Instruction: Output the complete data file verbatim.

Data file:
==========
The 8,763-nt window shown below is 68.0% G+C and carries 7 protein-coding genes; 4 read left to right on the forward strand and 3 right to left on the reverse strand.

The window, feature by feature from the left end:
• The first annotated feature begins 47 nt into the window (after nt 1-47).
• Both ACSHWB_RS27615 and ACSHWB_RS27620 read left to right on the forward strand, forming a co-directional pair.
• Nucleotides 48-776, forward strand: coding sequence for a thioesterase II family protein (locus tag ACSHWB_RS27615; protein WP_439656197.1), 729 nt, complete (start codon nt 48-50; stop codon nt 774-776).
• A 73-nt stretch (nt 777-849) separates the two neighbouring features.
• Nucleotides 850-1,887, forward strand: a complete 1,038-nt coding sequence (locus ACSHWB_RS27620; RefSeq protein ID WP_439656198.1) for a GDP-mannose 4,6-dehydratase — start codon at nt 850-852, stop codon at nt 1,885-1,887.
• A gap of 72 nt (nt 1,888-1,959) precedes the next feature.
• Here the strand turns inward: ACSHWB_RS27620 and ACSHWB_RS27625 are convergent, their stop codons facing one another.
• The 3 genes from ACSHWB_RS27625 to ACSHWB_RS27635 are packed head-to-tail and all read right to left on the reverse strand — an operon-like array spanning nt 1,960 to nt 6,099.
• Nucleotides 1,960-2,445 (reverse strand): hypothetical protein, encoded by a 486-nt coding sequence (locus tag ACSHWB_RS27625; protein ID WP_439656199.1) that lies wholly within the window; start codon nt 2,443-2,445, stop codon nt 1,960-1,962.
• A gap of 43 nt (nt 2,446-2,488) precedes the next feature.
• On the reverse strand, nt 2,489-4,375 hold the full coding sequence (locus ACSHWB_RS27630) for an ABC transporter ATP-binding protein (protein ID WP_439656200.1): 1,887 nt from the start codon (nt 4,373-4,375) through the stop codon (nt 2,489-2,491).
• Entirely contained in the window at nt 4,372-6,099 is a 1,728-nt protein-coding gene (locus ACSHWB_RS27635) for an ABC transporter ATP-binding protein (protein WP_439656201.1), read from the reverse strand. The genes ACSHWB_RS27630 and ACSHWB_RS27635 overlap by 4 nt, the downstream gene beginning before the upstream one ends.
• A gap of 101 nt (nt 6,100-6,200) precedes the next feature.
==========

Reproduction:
The 8,763-nt window shown below is 68.0% G+C and carries 7 protein-coding genes; 4 read left to right on the forward strand and 3 right to left on the reverse strand.

The window, feature by feature from the left end:
• The first annotated feature begins 47 nt into the window (after nt 1-47).
• Both ACSHWB_RS27615 and ACSHWB_RS27620 read left to right on the forward strand, forming a co-directional pair.
• Nucleotides 48-776, forward strand: coding sequence for a thioesterase II family protein (locus tag ACSHWB_RS27615; protein WP_439656197.1), 729 nt, complete (start codon nt 48-50; stop codon nt 774-776).
• A 73-nt stretch (nt 777-849) separates the two neighbouring features.
• Nucleotides 850-1,887, forward strand: a complete 1,038-nt coding sequence (locus ACSHWB_RS27620; RefSeq protein ID WP_439656198.1) for a GDP-mannose 4,6-dehydratase — start codon at nt 850-852, stop codon at nt 1,885-1,887.
• A gap of 72 nt (nt 1,888-1,959) precedes the next feature.
• Here the strand turns inward: ACSHWB_RS27620 and ACSHWB_RS27625 are convergent, their stop codons facing one another.
• The 3 genes from ACSHWB_RS27625 to ACSHWB_RS27635 are packed head-to-tail and all read right to left on the reverse strand — an operon-like array spanning nt 1,960 to nt 6,099.
• Nucleotides 1,960-2,445 (reverse strand): hypothetical protein, encoded by a 486-nt coding sequence (locus tag ACSHWB_RS27625; protein ID WP_439656199.1) that lies wholly within the window; start codon nt 2,443-2,445, stop codon nt 1,960-1,962.
• A gap of 43 nt (nt 2,446-2,488) precedes the next feature.
• On the reverse strand, nt 2,489-4,375 hold the full coding sequence (locus ACSHWB_RS27630) for an ABC transporter ATP-binding protein (protein ID WP_439656200.1): 1,887 nt from the start codon (nt 4,373-4,375) through the stop codon (nt 2,489-2,491).
• Entirely contained in the window at nt 4,372-6,099 is a 1,728-nt protein-coding gene (locus ACSHWB_RS27635) for an ABC transporter ATP-binding protein (protein WP_439656201.1), read from the reverse strand. The genes ACSHWB_RS27630 and ACSHWB_RS27635 overlap by 4 nt, the downstream gene beginning before the upstream one ends.
• A gap of 101 nt (nt 6,100-6,200) precedes the next feature.